This week’s biggest dining scene news was that following the closing of Smoke, Tim Byres has joined Stephan Pyles at the Arts District’s Flora Street Café as managing director of Stephan Pyles Concepts. For those who know both Pyles and Byres, it will seem no surprise, in some ways. They will draw lines between both chefs’ approaches to regional cooking, the insinuations of smoke, the idea of cooking over live fire.
Byres was executive chef at the now-closed Stephan Pyles. (Chefs J Chastain, of The Charles, and Matt McCallister, of now-closed FT-33, have also gone through that kitchen.) He left to open Smoke. But in the recent years, his focus has turned increasingly towards a desire for storytelling with food. Less time on the line, more time curating experiences. Byres has worked on a dude ranch in Montana, creating intimate dining scenarios for 150 guests. These were the experiences he kept coming back to.
“I was telling Stephan, we’re gonna close [Smoke], and this is where I’m going to head,” Byres says. “I’m thinking about purposefully curating experiences for guests.” Pyles offered him the position. For Byres, a chef who has reinvented himself numerous times, this time it will be more about re-imagining Flora Street Café.
Every time I walk by the glittering dining room with its floor-to-ceiling windows on my way to the Wyly or the Winspear, it’s the fine crystal I note, the white tablecloths. There are few places where you can look in from the outside and see such splendor. That, apparently, is not the impression Pyles wants to continue to create.
The theatrical décor—the shimmering silk wall that is a commissioned art piece; the flouncing “Shylight” sculpture about which we’ve written—all of that will stay. But the jewel-box restaurant will be the setting for less fussy service. The most rarified service, it seems, will now be the province of another downtown restaurant, The French Room, under new executive chef Anthony Dispensa. Flora Street is going slightly more casual.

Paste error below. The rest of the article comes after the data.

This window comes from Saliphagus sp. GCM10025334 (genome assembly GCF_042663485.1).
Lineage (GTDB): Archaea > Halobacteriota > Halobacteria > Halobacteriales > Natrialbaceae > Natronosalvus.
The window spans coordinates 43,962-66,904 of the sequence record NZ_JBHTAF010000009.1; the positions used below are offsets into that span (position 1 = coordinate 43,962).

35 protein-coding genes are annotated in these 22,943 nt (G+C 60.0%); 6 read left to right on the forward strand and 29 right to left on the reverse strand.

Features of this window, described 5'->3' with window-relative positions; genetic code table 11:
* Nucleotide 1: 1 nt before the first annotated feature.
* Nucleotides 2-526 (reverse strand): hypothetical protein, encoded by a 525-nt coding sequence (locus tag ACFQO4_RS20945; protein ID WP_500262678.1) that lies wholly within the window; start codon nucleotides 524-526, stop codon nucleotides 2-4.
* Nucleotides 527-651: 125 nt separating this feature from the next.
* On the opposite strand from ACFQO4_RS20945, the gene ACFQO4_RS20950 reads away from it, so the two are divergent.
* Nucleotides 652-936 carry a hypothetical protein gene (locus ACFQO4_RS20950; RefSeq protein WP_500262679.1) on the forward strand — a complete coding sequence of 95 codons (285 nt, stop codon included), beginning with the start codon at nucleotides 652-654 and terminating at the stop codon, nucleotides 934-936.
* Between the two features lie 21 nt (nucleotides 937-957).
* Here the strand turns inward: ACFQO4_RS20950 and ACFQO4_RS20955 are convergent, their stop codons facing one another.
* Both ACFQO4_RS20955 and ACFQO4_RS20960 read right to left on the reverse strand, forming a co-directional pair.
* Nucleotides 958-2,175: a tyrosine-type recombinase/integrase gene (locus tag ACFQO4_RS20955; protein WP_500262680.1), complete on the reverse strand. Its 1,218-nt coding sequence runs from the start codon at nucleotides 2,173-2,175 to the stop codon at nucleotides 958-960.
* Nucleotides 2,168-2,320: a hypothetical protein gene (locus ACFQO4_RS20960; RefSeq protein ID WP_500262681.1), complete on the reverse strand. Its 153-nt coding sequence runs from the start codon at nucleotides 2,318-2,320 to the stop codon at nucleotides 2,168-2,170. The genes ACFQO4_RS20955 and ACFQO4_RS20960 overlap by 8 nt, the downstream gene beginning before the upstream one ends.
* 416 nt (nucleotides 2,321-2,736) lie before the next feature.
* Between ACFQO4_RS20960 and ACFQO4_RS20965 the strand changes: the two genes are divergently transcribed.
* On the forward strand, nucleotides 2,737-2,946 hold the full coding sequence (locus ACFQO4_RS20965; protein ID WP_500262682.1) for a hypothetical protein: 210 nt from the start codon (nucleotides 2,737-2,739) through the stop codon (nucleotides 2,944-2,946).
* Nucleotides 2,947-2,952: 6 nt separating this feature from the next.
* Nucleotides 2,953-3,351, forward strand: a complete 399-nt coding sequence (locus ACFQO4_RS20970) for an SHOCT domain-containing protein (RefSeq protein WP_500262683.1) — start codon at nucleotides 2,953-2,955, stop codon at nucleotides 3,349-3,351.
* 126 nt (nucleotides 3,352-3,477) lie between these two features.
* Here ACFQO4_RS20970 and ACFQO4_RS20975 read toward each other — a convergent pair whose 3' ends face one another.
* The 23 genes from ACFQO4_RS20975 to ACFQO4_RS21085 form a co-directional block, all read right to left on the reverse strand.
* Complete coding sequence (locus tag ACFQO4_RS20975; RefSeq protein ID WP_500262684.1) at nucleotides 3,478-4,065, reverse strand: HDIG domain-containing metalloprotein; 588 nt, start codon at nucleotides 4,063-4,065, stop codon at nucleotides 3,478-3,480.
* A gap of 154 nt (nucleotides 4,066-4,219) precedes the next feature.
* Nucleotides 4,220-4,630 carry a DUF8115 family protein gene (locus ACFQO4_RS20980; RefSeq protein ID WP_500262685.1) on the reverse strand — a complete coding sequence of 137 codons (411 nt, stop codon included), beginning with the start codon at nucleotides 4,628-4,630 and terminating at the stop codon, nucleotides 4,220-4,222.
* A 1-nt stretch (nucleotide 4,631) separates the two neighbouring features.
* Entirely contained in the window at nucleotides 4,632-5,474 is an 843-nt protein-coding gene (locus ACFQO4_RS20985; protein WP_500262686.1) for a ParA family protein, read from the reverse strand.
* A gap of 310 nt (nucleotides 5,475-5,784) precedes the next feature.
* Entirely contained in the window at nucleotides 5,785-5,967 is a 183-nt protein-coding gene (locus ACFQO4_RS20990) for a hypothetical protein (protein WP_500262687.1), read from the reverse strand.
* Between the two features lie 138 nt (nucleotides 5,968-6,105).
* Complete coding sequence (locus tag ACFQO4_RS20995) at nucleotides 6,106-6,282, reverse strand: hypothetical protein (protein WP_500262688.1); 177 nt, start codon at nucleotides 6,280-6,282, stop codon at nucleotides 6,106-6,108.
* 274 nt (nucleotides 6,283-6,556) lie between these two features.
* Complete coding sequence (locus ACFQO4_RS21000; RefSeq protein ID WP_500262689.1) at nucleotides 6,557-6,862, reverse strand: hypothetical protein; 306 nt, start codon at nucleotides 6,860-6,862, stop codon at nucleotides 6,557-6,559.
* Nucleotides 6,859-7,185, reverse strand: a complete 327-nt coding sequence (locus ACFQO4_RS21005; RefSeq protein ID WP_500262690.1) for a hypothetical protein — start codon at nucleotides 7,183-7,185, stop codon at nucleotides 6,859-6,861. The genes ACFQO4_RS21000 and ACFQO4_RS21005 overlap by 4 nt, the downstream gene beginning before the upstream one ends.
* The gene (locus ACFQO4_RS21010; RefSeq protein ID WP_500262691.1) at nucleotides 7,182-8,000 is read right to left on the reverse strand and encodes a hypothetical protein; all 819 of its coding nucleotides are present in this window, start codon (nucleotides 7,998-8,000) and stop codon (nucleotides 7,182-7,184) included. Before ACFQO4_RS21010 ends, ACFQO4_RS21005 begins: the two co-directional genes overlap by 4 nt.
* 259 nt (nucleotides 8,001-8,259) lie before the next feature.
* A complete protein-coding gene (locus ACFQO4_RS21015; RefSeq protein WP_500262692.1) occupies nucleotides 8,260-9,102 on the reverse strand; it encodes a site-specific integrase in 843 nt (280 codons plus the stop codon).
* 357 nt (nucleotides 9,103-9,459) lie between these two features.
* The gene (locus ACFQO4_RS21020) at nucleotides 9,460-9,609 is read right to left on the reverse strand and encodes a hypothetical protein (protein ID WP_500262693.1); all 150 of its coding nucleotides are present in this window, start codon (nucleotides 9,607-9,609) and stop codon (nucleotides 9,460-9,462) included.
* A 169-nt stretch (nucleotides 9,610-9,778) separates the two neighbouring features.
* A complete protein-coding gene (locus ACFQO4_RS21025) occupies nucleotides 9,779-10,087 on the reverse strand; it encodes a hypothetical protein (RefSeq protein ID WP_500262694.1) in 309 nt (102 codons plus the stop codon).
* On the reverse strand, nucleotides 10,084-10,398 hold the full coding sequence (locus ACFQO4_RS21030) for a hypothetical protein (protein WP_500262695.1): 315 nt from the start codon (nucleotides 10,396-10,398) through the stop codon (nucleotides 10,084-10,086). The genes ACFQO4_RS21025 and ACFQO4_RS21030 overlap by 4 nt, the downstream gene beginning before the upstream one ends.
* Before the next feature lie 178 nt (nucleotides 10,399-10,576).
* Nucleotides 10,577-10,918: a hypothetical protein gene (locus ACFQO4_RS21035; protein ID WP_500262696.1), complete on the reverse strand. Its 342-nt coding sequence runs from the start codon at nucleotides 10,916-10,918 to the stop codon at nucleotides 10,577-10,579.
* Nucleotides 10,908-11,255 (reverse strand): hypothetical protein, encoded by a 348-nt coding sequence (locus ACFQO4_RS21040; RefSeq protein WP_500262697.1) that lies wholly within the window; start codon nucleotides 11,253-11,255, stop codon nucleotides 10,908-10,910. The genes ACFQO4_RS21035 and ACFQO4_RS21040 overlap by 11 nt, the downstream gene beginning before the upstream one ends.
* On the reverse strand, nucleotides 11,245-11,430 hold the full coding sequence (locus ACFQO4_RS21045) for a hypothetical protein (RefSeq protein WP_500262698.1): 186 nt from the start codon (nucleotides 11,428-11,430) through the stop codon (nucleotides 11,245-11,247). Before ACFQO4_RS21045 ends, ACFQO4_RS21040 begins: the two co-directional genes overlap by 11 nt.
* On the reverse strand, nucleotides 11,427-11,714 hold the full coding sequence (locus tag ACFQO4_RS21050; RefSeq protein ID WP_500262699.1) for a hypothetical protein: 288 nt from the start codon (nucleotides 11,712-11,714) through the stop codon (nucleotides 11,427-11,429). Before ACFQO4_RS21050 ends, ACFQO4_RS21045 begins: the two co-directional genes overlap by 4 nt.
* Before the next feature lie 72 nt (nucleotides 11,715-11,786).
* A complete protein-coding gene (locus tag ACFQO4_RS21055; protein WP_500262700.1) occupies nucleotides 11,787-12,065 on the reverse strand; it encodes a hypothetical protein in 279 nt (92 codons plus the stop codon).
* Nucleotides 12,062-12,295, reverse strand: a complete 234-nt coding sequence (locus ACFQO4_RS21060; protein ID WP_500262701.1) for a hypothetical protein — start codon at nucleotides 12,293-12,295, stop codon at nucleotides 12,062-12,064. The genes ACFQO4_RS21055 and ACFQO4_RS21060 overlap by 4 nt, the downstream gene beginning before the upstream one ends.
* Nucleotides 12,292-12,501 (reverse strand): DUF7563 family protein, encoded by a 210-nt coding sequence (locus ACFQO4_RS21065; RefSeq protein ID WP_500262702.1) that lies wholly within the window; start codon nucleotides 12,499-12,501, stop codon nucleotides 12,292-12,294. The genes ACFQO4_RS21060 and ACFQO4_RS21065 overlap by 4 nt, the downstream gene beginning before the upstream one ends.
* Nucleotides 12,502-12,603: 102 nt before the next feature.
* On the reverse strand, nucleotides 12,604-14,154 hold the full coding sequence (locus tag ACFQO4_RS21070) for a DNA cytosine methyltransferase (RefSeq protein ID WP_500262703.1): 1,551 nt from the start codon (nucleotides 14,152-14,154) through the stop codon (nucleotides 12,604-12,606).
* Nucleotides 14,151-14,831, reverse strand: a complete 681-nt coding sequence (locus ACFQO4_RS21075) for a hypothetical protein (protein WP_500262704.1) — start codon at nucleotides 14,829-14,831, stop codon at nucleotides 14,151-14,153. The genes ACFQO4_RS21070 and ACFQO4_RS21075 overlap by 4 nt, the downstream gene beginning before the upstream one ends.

“The directive of service [at Flora Street] has been very formal. I know for myself, I enjoy the formal experience. But I won’t enjoy it on a once-a-week basis,” Byres says. “So, if you’re out and about, we want you to be able to say, ‘Let’s swing by Flora Street, and let’s look at the opera house.’ And it’s not the kind of thing where you have to go home and change first.”
What will more approachable mean? “Just calm some stuff down,” Byres says. “Just take a little starch out of the shirt. Underneath those tablecloths are beautiful handmade tables,” he adds, with a wink in his voice. “I’d love to see a spring day with people with wine out on the patio.”
If anything, I suspect it may mean a menu that’s easier to read, and perhaps doing away with or reconfiguring the tasting menu, priced at $150. (Even The French Room recently revamped its tasting menu, decreasing it from a set seven to a more flexible volley of courses.) In April, I wrote about the high-flying vegetarian tasting menu: “A winter salad composed of hibiscus leaves from a farm in Ohio and crimson-veined baby radicchio is topped with burrata, yogurt sorbet, pickled beets, pomegranate seeds, and cocoa ‘soil.’ It feels like a walk in the woods.” But if a tasting menu is not a symphony and stupendous, it’s not a thing that Dallas is into. And it can’t command that price on an average Tuesday night.
In his recent reveal entitled the “10 Biggest Snubs” in the Dallas Observer‘s list of 100 best restaurants, the Observer’s dining critic Brian Reinhardt mentioned failings in service and execution.
The overarching question remains: “How do we make it an innovative and exciting place that’s a beacon for the Arts District and a representation of the city at a high level?” Byres says.
Cody Sharp and Evan Pemberton will continue to lead the kitchen. Byres will be involved in catering and brand development outside the restaurant.
And they will add brunch. So, I asked: is that where Smoke’s lemon ricotta pancakes will show up? It sounds likely that they will.